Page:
Hey there, time traveller!
This article was published 18/4/2013 (1409 days ago), so information in it may no longer be current.
TORONTO - Ontario Health Minister Deb Matthews says she's not afraid of a fight with any group that opposes the changes she's making to expand the availability of physiotherapy services in Ontario.
Matthews, who has taken on Ontario's pharmacists and doctors to reduce health-care costs, said she won't back down.
"Bring it on," she said Thursday after announcing the changes at the Toronto Rehabilitation Institute.
"I think the numbers speak for themselves. We can serve twice as many people with virtually the same amount of money. Why wouldn't I make this change?"
The province will spend $156 million — $10 million more than last year — to provide services to about 200,000 more people starting Aug. 1, she said.
More seniors and patients will have access to one-on-one physiotherapy in nursing homes, group exercise classes and services to prevent falls, she said.
They'll also be able to get physiotherapy in their homes, she said. And there will be more access to exercise and falls prevention classes in their communities.
There are no changes to the eligibility rules, Matthews said. The government is simply changing who's getting the money to deliver the services.
The funds will go to Local Health Integration Networks and Community Care Access Centres across the province, rather than dispensing the money to designated physiotherapy clinics that bill the province for their services.
The new system will provide better value for money and access to services in more communities, Matthews said.
For example, there are only two designated physiotherapy clinics in northern Ontario and they're both in Sault Ste. Marie, she said.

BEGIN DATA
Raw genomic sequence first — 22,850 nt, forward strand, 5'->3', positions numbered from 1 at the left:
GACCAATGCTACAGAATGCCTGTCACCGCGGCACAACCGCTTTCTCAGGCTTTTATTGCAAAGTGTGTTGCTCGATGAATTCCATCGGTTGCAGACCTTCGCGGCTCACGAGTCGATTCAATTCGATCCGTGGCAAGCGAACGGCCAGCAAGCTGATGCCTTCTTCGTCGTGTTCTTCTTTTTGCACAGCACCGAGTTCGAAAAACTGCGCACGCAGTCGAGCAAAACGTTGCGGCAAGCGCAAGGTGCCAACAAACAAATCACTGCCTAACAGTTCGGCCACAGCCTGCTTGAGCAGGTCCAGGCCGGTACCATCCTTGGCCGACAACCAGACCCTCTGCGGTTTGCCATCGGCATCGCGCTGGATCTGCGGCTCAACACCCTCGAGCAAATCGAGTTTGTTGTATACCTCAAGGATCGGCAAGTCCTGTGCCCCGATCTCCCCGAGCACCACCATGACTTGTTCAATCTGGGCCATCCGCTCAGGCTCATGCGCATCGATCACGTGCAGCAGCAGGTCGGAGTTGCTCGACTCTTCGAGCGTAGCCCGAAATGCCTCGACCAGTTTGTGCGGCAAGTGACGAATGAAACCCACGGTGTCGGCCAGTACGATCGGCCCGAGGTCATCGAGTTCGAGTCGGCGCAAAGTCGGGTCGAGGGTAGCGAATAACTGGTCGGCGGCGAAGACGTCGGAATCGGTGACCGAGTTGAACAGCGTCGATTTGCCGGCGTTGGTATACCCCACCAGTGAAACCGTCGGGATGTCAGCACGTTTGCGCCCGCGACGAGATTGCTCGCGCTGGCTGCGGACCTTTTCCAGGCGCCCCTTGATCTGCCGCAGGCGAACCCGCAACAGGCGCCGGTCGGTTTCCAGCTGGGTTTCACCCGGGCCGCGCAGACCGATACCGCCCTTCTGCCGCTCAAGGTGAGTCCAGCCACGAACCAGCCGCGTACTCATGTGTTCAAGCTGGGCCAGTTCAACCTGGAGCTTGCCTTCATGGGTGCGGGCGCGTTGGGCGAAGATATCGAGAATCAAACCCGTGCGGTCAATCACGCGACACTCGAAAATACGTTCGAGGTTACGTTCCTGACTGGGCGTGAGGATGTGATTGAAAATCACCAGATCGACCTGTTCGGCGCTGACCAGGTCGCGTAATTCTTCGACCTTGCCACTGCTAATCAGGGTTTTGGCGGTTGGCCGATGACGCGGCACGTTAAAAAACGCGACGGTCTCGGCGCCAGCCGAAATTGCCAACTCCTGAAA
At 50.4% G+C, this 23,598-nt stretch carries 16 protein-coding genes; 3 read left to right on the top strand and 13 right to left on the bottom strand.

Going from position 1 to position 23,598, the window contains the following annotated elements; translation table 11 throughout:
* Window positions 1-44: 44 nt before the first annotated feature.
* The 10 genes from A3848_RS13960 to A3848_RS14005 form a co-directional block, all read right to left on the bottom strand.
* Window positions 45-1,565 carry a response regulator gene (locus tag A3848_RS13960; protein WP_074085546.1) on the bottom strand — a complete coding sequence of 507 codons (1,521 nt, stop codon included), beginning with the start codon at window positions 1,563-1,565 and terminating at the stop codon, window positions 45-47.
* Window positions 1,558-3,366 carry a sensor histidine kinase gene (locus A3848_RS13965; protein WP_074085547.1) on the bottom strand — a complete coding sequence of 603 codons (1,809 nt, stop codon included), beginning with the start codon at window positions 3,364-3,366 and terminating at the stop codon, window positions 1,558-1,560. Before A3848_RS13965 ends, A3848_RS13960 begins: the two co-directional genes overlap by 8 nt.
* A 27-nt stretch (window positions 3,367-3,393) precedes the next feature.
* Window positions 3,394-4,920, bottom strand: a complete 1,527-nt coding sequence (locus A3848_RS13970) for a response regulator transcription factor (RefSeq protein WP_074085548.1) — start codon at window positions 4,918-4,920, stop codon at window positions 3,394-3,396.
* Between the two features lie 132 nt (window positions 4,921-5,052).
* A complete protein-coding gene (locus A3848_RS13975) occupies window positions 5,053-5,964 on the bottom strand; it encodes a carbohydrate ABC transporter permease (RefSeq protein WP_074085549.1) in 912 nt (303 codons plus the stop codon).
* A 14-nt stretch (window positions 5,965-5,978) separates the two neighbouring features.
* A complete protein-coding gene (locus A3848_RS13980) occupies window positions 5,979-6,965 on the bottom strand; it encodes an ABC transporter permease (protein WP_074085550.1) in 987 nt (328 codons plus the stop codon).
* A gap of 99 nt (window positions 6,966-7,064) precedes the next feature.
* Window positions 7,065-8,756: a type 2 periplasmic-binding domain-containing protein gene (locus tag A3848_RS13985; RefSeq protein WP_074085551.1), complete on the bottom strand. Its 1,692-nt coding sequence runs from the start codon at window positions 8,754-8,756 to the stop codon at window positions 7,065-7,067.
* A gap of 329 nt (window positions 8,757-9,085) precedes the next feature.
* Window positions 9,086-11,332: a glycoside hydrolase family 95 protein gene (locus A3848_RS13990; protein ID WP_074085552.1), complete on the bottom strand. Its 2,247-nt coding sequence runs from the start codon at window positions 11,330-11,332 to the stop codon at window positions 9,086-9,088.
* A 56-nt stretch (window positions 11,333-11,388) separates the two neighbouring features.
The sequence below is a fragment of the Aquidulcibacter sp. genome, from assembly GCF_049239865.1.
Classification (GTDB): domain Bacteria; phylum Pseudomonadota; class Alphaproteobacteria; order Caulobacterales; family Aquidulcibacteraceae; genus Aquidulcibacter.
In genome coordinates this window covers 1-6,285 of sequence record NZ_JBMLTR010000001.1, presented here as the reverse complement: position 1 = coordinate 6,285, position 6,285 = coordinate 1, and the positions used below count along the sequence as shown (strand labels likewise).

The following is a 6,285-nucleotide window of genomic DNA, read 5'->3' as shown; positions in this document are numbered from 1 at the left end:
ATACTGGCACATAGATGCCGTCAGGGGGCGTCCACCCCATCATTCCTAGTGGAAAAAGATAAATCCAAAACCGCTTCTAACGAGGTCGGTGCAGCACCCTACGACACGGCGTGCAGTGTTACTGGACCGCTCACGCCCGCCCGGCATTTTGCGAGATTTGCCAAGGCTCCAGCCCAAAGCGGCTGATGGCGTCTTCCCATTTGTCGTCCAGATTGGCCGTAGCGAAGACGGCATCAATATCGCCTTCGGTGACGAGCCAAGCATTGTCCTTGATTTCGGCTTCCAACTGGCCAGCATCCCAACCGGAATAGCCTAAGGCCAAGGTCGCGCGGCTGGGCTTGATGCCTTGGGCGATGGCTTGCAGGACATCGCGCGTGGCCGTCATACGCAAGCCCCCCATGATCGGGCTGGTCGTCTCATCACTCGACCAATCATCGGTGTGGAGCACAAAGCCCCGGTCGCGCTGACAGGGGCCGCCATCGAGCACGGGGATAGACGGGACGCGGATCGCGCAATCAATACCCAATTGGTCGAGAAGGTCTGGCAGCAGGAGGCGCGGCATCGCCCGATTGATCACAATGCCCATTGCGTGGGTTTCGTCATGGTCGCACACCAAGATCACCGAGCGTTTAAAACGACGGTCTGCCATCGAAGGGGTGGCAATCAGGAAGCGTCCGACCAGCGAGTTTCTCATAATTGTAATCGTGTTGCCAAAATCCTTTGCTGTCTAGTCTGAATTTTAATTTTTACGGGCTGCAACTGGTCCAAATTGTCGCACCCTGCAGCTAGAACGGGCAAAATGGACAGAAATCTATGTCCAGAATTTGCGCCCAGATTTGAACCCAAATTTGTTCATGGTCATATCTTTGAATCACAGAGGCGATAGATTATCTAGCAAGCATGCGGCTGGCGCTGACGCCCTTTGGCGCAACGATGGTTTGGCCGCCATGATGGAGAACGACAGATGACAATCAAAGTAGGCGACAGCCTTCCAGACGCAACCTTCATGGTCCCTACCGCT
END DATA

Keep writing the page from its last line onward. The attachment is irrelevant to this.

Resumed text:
"What this means is we're going to be able to extend access geographically," Matthews said.
But giving the money to the LHINs and CCACs will increase the cost of administering the services — money that should go to front-line care, said the Designated Physiotherapy Clinics' Association, which represents 94 clinics.
The province is also cutting the amount of money spent on physiotherapy services, down from over $200 million, said executive director Tony Melles.
"We believe that there's absolutely no way that they can provide more services as they've promised today because they're going to be doing it with less dollars and with a more expensive mechanism," he said.
The government is also jeopardizing nearly 100 clinics and their employees, who provide services at the lowest cost, he said. The association will fight to make sure the funding is spent effectively and provides the best care for patients.
"I'm saddened by the spin that was put on this, because I think ultimately what's going to happen is that the seniors who currently receive services from our group are going to notice a huge decrease in the number and the quality of the services," Melles said.
Progressive Conservative critic Christine Elliott echoed his comments, saying thousands of seniors in retirement homes won't receive services.
"What we're really supposed to be doing is trying to keep seniors in good health longer to keep them out of hospitals and long-term care facilities, and keeping them mobile through the use of physiotherapy," she said.
But the Ontario Physiotherapy Association is supporting the move, saying the old system wasn't fully accessible to seniors who live in the community.
The bigger challenge isn't being addressed, said NDP health critic France Gelinas. Patients who aren't seniors and not collecting social assistance also need access to physiotherapy, but the Liberals cut them off when they delisted it in 2005.
"There is still a huge access issue to physiotherapy for a whole lot of Ontarians, and this has not been looked at," she said.
Providing more access to physiotherapy — particularly to those on limited incomes — was among the recommendations of a report last December to help guide the government's strategy for seniors.
The "Living Longer, Living Well" report noted that the number of seniors in Ontario will double over the next 20 years.
In 2011, there were almost 1.9 million people aged 65 and older in the province, representing 14.6 per cent of the population but accounting for nearly half of health-care spending, the report said.
"If left unaddressed, our demographic challenge could bankrupt the province," it said.